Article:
This book serves as a response to passionate discussions regarding how librarians are perceived. Through twelve chapters, the book reignites an examination of librarian presentation within the field and in the public eye, employing theories and methodologies from throughout the social sciences. The ultimate goal of this volume is to launch productive discourse and inspire action in order to further the positive impact of the information professions. Through deconstructing the perceived truths of our profession and employing a critical eye, we can work towards improved status, increased diversity, and greater acceptance of each other
Provides information on a variety of social software, including blogs, RSS, wikis, and instant messaging, and describes ways they can be used to promote library use, language skills, and literacy.
|Author||: Lisa A. Wolfe|
|Release Date||: 1997|
|Pages||: 208 pages|
This step-by-step guide shows how to best incorporate public relations techniques into the library and reap the benefits of well-planned and executed campaign. Chapters explain how to write, review and update a communications plan; develop a corporate identity; make the most of media coverage; use volunteers; get a message out at programmes and events; create effective newsletters, brochures, posters, and other print communications; and use the Internet World Wide Web, online services, and local bulletin board services for publicity. Throughout, examples and case studies illustrate effective communication techniques and strategies for all kinds of libraries. Appendices offering sample news releases, lists of library press, state and national public relations networking opportunities, and online services appropriate for library publicity are also included.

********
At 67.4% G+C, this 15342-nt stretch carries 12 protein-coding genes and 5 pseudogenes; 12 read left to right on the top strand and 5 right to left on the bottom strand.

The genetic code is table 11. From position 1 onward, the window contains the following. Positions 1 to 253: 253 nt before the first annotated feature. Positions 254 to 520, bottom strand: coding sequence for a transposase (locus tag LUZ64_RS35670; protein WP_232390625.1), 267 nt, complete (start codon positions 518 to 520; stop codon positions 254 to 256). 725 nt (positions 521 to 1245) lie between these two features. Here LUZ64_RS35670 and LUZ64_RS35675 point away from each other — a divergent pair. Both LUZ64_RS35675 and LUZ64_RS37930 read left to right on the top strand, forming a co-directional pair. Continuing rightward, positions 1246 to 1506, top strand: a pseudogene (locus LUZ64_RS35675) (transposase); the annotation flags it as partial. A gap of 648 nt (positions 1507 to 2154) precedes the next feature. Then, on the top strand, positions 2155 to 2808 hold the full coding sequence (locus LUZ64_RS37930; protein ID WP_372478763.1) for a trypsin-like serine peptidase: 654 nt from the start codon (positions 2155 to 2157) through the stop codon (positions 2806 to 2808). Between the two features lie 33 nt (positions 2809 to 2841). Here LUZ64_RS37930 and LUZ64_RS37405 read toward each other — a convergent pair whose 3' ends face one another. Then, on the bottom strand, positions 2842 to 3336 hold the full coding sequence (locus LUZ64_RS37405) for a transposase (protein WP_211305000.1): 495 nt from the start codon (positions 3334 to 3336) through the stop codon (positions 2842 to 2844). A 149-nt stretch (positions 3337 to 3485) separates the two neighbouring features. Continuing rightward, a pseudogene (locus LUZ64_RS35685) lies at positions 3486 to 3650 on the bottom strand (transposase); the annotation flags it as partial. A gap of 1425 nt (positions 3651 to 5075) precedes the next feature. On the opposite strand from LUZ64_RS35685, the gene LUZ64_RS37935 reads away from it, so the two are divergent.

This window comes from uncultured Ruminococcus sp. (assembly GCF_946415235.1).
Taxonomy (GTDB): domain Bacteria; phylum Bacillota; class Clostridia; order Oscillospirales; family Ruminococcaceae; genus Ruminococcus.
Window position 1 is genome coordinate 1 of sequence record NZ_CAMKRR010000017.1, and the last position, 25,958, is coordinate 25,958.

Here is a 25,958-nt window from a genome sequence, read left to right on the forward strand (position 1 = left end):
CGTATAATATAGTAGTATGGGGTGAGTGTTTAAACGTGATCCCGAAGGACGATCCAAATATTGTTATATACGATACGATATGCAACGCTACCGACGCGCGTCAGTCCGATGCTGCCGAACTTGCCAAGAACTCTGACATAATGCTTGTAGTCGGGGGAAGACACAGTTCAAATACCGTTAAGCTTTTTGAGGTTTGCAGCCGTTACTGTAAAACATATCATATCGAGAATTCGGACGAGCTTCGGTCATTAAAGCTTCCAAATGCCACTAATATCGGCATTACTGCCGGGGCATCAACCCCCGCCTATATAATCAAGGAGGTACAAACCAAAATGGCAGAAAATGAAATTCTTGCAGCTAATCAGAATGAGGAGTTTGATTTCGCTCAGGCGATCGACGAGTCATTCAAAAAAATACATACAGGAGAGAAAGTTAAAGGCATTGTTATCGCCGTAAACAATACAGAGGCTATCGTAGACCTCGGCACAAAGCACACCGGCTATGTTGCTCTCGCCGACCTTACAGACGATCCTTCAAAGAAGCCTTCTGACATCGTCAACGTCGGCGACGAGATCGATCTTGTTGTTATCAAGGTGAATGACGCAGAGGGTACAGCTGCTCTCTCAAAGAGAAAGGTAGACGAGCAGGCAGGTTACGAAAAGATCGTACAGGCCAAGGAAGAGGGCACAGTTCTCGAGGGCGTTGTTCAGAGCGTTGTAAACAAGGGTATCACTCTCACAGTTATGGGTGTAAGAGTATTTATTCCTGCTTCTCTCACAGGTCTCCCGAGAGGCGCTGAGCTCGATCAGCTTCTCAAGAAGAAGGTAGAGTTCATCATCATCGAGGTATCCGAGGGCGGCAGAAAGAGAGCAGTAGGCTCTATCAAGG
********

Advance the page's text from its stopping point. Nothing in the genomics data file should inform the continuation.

In this work, Bridgette Wessels offers a unique insight into the ways in which core public institutions and powerful organizations develop digital communications and services within the public realm. The book draws on her ethnographic research with the London Metropolitan Police Service during their engagement in an innovative project to improve communication with the public using digital technology. As one of the largest, most advanced and highly respected police services in the world, working in a socially, culturally and demographically complex city, the Metropolitan Police Service offers a highly revealing case study of technology and the human processes which it is designed to serve. The ethnographic research is used to develop a new theoretical and conceptual framework for understanding the relationship between social action and technological change, addressing the way in which technology is socially shaped and culturally informed. The book also discusses the role of ethnography as a tool for researching complex multi-perspective, multi-sited networks of the innovation of digital technologies as forms of communication in late modern western society.
Usherwood looks at changes in public services, examining whether it is appropriate for libraries to treat users in the same way as private businesses treat their customers, and discusses the challenge commercial attitudes pose to the public service ethic.